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Don't do things with Force

Updated: Nov 18, 2021

For thousand of years, China and Japan have shared philosophies across the seas. I would like to say that philosophy doesn't have any borders and it is universal. As individuals, we are free to choose our path and to stay on our path but experience and life tell us that it is better to always stay on the path. Aikido is a path, and it is my path. The "Do"( 道) in Japanese means the path and Aikido (合気道)means the path of Harmony.

To be on a path, your path doesn't mean it is always going to be perfect and smooth. There are always bumps on the road but the important lesson is to learn from them or to

learn how to avoid them. Sometimes, you are going to take the wrong turn or try to take a short cut but soon you realize that you tried to force things and it didn't work out.

We always say that if a door doesn't want to open, keep it closed! 

Sometimes, it is difficult for us to do things because we are not in the right mind and then it creates problems.

Mr. Deng Ming-Dao, author of the Chronicles of Tao shares his opinion in one of his posts:

"The concept of wuwei is often shallowly interpreted or wrongly understood. One of the right ideas about it, though, is this: don’t try to do things by force.

Each day, I find that I drive myself harder to complete my work, to practice, to think, to write, to just keep from giving up and lying down in front of the television. But I have to stop myself.

I am not effective when I try to force things. Instead, if I calmly do things as they should be done, they get done better. Doing things frantically is not doing things well at all.

This applies to martial arts too. We should do the movements as they need to be done, no more, no less. If we can’t quite do them, it doesn’t help to drive ourselves obsessively. If we can’t do them completely right today, we must practice sincerely as part of a program to build up to doing them right in the future. Trying to force techniques doesn’t make them better. It distorts them. Then, we’ll only be practicing our mistakes.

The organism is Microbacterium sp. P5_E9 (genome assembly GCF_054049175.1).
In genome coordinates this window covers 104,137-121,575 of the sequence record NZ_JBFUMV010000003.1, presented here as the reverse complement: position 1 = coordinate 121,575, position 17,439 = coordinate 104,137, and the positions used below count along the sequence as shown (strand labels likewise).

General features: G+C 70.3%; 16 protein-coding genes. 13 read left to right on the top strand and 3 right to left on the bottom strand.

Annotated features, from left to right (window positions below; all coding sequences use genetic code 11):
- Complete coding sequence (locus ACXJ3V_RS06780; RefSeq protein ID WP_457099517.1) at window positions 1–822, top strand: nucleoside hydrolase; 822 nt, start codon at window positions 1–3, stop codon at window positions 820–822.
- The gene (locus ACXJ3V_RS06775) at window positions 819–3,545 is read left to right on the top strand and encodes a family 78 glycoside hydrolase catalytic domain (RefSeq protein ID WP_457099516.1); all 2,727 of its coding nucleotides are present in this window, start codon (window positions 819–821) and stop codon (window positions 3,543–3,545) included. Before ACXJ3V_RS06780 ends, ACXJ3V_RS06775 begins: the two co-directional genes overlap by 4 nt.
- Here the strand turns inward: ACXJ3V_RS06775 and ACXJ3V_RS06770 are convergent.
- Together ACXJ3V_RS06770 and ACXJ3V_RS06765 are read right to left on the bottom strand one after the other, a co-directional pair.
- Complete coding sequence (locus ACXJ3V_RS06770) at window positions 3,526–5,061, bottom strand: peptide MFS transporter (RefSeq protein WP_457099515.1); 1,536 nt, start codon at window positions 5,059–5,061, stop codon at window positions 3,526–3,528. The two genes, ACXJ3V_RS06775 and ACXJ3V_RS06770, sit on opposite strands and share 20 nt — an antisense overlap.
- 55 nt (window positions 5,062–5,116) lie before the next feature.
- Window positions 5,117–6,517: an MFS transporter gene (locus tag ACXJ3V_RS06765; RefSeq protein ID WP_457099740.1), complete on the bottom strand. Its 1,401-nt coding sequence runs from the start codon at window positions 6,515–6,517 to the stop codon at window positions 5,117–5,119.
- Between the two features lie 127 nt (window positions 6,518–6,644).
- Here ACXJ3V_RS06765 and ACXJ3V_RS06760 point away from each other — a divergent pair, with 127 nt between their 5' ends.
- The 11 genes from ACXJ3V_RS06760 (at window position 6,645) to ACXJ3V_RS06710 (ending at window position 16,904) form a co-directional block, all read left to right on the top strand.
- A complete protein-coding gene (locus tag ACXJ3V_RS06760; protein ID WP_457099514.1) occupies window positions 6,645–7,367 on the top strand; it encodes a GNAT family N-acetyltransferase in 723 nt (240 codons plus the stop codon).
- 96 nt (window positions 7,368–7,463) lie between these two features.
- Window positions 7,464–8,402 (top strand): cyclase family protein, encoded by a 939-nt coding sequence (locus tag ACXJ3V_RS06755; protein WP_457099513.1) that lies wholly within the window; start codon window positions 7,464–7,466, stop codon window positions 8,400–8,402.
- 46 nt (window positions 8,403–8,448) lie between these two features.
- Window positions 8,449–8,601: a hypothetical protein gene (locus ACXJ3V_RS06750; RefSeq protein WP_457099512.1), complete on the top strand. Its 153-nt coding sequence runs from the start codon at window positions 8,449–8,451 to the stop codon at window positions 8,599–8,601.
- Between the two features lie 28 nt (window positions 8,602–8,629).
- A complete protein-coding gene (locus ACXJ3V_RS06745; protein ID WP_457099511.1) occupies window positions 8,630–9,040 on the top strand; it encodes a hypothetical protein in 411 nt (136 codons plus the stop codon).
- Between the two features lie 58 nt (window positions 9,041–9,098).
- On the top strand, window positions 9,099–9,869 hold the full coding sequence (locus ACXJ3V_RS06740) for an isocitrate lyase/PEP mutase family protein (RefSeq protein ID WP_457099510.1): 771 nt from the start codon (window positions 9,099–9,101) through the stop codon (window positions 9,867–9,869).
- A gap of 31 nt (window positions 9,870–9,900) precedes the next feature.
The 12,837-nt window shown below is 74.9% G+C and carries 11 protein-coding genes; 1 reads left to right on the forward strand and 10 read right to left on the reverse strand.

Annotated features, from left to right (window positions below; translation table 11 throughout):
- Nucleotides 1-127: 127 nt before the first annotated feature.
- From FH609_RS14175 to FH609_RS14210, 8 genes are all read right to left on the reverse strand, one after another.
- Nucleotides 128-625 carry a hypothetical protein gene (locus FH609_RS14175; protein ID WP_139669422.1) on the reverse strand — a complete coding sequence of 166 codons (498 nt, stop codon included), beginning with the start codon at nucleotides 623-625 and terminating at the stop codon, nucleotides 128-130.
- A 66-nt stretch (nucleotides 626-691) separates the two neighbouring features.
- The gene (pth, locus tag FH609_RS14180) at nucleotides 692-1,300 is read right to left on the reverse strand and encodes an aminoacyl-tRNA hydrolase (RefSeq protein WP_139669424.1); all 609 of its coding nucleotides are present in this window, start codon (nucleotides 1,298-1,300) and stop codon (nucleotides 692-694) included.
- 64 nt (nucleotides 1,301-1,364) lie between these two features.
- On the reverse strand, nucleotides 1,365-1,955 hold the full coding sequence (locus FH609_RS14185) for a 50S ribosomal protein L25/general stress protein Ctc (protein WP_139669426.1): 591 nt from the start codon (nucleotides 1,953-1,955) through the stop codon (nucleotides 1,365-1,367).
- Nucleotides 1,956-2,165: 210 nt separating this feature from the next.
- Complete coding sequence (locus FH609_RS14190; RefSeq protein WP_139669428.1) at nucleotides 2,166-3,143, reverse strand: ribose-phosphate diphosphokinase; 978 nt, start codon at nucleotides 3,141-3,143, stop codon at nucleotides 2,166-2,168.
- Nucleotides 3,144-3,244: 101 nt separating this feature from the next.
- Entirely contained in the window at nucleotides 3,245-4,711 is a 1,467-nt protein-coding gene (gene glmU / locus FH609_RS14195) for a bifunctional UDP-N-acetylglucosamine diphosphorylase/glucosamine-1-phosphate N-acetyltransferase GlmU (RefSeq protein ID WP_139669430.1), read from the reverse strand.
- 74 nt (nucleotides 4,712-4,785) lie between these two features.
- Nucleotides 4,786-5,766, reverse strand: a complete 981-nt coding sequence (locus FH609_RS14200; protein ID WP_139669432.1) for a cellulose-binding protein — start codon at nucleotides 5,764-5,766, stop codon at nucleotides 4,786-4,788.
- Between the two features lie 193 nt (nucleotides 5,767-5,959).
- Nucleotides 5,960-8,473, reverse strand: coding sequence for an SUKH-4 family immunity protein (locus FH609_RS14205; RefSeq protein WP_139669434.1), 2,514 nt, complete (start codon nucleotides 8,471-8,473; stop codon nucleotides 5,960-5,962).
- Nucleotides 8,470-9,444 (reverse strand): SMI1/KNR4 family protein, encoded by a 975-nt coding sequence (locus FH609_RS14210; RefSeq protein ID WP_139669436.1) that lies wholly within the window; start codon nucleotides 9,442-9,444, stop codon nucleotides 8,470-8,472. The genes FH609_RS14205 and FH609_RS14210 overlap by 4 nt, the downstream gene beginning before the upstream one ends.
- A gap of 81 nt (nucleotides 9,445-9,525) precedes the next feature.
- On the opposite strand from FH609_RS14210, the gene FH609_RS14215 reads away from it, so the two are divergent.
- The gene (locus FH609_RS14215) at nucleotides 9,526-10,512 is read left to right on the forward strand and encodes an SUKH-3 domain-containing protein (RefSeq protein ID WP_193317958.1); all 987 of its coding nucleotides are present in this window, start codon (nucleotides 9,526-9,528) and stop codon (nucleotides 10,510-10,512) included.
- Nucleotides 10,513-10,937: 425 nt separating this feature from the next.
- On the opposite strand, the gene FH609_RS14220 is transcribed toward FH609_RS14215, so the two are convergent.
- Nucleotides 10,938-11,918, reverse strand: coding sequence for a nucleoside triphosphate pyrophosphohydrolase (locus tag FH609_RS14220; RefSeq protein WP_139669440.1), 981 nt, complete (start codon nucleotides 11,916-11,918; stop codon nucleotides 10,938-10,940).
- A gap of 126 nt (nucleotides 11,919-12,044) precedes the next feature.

This is where it hasn’t helped to have brilliant masters. They had natural talent, great athleticism, good coordination, beauty, and deep childhood backgrounds. As a result, success for them was a matter of determination. They developed championship personalities that forged ambition into will and will into steely superiority. But if a person hasn’t fully developed technique, no amount of shouting at them to try harder or to visualize victory is going to help.

We have to accept where we are, and then work from there—not with distracting exhortations to “be better,” but by a steady concentration on improvement.

This is what meditation does for me. It stops that process of frantically trying to build up momentum to roll through the day. It reminds me that I am on the path, and that methodical steps, rather than mere frenetic energy, is the right way."

It is important to do things with the right mind and always with a good intention. Nothing gets resolved out of anger. It is only with a peaceful mind that we can find solutions to our problems. New students to Aikido often use force to perform the techniques that are being taught but soon they realize that they are running out of energy and they are hurting their partners. The proper mindset and the appropriate physical strength need to be cultivated to practice Aikido. This is part of the training.

Aikido teaches us how to apply the principles of non-resistance, to blend with the energy received and to release it the right way and in the right direction.

The same principles apply to our daily lives and they are teaching us how to handle stress and possible confrontation. We have to find the balance and then maintain it.

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